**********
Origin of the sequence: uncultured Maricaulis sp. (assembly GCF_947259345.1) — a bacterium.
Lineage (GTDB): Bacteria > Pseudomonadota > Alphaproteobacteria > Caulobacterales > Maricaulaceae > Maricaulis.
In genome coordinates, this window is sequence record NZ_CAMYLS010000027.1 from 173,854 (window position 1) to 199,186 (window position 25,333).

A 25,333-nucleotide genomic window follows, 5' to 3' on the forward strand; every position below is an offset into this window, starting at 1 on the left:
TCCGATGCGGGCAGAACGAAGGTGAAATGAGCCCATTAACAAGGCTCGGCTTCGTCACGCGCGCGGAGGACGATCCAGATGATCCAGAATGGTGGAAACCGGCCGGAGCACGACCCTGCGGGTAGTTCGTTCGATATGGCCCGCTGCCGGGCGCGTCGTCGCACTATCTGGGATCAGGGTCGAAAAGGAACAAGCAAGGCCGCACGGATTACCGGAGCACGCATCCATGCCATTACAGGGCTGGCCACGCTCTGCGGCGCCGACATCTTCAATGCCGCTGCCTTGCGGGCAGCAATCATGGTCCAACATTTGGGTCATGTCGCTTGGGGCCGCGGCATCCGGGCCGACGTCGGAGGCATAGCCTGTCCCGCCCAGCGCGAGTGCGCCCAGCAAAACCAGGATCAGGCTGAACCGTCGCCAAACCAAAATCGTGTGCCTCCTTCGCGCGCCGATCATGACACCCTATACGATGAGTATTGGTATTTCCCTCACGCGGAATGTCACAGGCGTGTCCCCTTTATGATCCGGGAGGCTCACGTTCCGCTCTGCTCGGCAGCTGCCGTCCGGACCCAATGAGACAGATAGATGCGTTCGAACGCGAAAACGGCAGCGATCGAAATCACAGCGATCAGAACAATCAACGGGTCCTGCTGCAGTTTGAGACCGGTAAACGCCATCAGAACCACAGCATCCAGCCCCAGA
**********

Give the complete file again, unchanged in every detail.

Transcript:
Origin of the sequence: uncultured Maricaulis sp. (assembly GCF_947259345.1) — a bacterium.
Lineage (GTDB): Bacteria > Pseudomonadota > Alphaproteobacteria > Caulobacterales > Maricaulaceae > Maricaulis.
In genome coordinates, this window is sequence record NZ_CAMYLS010000027.1 from 173,854 (window position 1) to 199,186 (window position 25,333).

A 25,333-nucleotide genomic window follows, 5' to 3' on the forward strand; every position below is an offset into this window, starting at 1 on the left:
TCCGATGCGGGCAGAACGAAGGTGAAATGAGCCCATTAACAAGGCTCGGCTTCGTCACGCGCGCGGAGGACGATCCAGATGATCCAGAATGGTGGAAACCGGCCGGAGCACGACCCTGCGGGTAGTTCGTTCGATATGGCCCGCTGCCGGGCGCGTCGTCGCACTATCTGGGATCAGGGTCGAAAAGGAACAAGCAAGGCCGCACGGATTACCGGAGCACGCATCCATGCCATTACAGGGCTGGCCACGCTCTGCGGCGCCGACATCTTCAATGCCGCTGCCTTGCGGGCAGCAATCATGGTCCAACATTTGGGTCATGTCGCTTGGGGCCGCGGCATCCGGGCCGACGTCGGAGGCATAGCCTGTCCCGCCCAGCGCGAGTGCGCCCAGCAAAACCAGGATCAGGCTGAACCGTCGCCAAACCAAAATCGTGTGCCTCCTTCGCGCGCCGATCATGACACCCTATACGATGAGTATTGGTATTTCCCTCACGCGGAATGTCACAGGCGTGTCCCCTTTATGATCCGGGAGGCTCACGTTCCGCTCTGCTCGGCAGCTGCCGTCCGGACCCAATGAGACAGATAGATGCGTTCGAACGCGAAAACGGCAGCGATCGAAATCACAGCGATCAGAACAATCAACGGGTCCTGCTGCAGTTTGAGACCGGTAAACGCCATCAGAACCACAGCATCCAGCCCCAGA